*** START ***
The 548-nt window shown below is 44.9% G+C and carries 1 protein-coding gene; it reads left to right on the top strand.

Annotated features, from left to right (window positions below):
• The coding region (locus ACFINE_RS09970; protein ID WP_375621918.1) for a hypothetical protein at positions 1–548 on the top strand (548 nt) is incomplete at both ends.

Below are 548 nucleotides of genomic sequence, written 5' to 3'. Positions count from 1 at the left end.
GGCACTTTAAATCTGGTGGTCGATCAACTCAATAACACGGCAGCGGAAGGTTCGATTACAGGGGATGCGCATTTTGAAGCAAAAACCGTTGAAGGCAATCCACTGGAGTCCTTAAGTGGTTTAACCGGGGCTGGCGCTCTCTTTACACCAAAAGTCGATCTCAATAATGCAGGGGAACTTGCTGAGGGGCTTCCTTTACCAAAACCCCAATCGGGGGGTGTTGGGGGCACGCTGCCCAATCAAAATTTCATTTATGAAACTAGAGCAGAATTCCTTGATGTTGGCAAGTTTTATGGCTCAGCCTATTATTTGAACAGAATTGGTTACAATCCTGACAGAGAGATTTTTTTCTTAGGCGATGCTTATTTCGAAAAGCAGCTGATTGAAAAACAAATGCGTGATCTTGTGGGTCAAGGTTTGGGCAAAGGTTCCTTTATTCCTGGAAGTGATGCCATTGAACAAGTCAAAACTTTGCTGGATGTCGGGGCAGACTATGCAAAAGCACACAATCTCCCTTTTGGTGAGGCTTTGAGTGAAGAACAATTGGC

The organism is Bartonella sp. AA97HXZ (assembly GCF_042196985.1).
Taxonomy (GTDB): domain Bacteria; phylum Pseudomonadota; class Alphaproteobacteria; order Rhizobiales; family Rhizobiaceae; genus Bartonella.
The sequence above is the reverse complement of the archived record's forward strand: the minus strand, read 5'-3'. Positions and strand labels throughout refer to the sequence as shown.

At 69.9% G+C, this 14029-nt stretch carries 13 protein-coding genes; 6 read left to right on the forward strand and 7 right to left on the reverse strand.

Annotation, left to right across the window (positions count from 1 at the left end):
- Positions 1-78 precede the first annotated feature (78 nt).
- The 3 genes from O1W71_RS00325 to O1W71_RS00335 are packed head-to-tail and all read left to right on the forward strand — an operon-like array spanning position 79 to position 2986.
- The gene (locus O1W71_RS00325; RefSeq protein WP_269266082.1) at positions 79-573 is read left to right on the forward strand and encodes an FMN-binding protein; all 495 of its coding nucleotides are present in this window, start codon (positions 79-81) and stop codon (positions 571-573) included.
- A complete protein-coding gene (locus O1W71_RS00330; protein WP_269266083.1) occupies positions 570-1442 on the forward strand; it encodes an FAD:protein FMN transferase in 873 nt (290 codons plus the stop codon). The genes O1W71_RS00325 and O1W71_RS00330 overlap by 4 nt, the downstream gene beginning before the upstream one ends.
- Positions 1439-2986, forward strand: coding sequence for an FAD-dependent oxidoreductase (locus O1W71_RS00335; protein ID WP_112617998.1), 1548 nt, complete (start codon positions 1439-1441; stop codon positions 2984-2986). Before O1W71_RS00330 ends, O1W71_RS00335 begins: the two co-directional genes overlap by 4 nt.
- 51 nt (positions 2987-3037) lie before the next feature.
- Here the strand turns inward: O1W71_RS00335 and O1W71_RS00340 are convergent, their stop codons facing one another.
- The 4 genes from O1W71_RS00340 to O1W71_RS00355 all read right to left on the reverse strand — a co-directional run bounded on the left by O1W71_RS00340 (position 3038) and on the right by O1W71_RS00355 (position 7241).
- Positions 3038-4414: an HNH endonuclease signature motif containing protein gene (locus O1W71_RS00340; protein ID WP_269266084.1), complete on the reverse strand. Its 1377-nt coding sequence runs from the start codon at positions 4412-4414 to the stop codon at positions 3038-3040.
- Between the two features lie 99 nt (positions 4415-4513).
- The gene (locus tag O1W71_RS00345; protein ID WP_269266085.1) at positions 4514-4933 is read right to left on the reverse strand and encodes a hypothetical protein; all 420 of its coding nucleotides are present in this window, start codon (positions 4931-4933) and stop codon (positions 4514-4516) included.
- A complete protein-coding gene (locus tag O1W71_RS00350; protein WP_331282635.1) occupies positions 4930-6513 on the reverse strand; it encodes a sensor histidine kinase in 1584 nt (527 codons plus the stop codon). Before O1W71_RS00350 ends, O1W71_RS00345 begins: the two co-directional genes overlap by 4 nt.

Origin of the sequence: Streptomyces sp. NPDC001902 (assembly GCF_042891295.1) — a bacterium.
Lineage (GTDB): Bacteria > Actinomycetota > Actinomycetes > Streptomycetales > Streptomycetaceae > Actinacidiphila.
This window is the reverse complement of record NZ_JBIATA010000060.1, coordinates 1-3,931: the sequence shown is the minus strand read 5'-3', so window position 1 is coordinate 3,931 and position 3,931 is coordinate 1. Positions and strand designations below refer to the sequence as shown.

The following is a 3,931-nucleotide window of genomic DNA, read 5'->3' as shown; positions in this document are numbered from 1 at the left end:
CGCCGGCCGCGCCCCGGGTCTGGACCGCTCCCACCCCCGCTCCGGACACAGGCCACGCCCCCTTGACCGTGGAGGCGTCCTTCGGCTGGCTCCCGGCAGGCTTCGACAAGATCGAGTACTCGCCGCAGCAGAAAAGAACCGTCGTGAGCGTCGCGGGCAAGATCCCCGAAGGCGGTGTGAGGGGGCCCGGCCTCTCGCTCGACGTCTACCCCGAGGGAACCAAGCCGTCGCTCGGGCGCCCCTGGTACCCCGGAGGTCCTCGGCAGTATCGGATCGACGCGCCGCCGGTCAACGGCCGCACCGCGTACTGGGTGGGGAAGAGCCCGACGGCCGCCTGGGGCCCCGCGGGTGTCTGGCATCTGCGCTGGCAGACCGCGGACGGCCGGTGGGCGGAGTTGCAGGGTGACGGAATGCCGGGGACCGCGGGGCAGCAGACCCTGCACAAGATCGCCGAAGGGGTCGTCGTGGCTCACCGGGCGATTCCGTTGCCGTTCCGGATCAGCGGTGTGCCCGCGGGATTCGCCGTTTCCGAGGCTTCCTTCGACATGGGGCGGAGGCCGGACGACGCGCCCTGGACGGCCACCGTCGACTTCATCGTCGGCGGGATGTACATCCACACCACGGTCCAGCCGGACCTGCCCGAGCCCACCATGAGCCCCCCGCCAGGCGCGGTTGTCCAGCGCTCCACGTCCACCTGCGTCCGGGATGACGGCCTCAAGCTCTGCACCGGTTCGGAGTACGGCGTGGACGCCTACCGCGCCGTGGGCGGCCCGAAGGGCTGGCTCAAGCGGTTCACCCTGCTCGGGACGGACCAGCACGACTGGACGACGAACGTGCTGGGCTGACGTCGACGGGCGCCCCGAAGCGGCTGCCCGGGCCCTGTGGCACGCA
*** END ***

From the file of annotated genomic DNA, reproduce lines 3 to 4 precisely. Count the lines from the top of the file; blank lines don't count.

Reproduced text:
• The coding region (locus ACFINE_RS09970; protein ID WP_375621918.1) for a hypothetical protein at positions 1–548 on the top strand (548 nt) is incomplete at both ends.

Below are 548 nucleotides of genomic sequence, written 5' to 3'. Positions count from 1 at the left end.